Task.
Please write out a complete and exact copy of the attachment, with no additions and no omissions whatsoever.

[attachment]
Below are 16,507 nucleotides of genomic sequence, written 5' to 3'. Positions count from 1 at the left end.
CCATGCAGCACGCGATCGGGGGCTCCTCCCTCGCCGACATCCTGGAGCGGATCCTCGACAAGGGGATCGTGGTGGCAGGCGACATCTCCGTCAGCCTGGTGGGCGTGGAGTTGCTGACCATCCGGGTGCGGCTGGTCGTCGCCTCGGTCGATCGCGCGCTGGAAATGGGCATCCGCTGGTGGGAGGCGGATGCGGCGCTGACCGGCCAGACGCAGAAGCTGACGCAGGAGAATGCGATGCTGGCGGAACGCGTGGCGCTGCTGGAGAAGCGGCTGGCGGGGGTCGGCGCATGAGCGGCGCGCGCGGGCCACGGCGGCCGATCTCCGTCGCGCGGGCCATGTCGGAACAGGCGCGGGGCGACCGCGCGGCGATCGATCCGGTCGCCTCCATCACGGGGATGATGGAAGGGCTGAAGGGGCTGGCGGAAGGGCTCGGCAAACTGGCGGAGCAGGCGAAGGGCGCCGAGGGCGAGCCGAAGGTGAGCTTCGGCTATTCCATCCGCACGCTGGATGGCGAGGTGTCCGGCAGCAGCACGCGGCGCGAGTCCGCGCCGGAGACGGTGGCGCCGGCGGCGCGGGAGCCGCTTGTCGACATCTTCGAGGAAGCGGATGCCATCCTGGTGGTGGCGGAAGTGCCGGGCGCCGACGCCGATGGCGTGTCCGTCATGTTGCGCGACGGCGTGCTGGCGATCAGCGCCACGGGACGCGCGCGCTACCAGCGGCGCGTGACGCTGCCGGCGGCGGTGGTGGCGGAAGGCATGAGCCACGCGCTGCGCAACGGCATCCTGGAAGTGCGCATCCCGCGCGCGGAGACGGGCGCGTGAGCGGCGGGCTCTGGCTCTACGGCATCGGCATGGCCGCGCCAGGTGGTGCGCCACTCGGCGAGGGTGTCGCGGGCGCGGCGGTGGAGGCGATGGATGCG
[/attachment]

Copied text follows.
Below are 16,507 nucleotides of genomic sequence, written 5' to 3'. Positions count from 1 at the left end.
CCATGCAGCACGCGATCGGGGGCTCCTCCCTCGCCGACATCCTGGAGCGGATCCTCGACAAGGGGATCGTGGTGGCAGGCGACATCTCCGTCAGCCTGGTGGGCGTGGAGTTGCTGACCATCCGGGTGCGGCTGGTCGTCGCCTCGGTCGATCGCGCGCTGGAAATGGGCATCCGCTGGTGGGAGGCGGATGCGGCGCTGACCGGCCAGACGCAGAAGCTGACGCAGGAGAATGCGATGCTGGCGGAACGCGTGGCGCTGCTGGAGAAGCGGCTGGCGGGGGTCGGCGCATGAGCGGCGCGCGCGGGCCACGGCGGCCGATCTCCGTCGCGCGGGCCATGTCGGAACAGGCGCGGGGCGACCGCGCGGCGATCGATCCGGTCGCCTCCATCACGGGGATGATGGAAGGGCTGAAGGGGCTGGCGGAAGGGCTCGGCAAACTGGCGGAGCAGGCGAAGGGCGCCGAGGGCGAGCCGAAGGTGAGCTTCGGCTATTCCATCCGCACGCTGGATGGCGAGGTGTCCGGCAGCAGCACGCGGCGCGAGTCCGCGCCGGAGACGGTGGCGCCGGCGGCGCGGGAGCCGCTTGTCGACATCTTCGAGGAAGCGGATGCCATCCTGGTGGTGGCGGAAGTGCCGGGCGCCGACGCCGATGGCGTGTCCGTCATGTTGCGCGACGGCGTGCTGGCGATCAGCGCCACGGGACGCGCGCGCTACCAGCGGCGCGTGACGCTGCCGGCGGCGGTGGTGGCGGAAGGCATGAGCCACGCGCTGCGCAACGGCATCCTGGAAGTGCGCATCCCGCGCGCGGAGACGGGCGCGTGAGCGGCGGGCTCTGGCTCTACGGCATCGGCATGGCCGCGCCAGGTGGTGCGCCACTCGGCGAGGGTGTCGCGGGCGCGGCGGTGGAGGCGATGGATGCG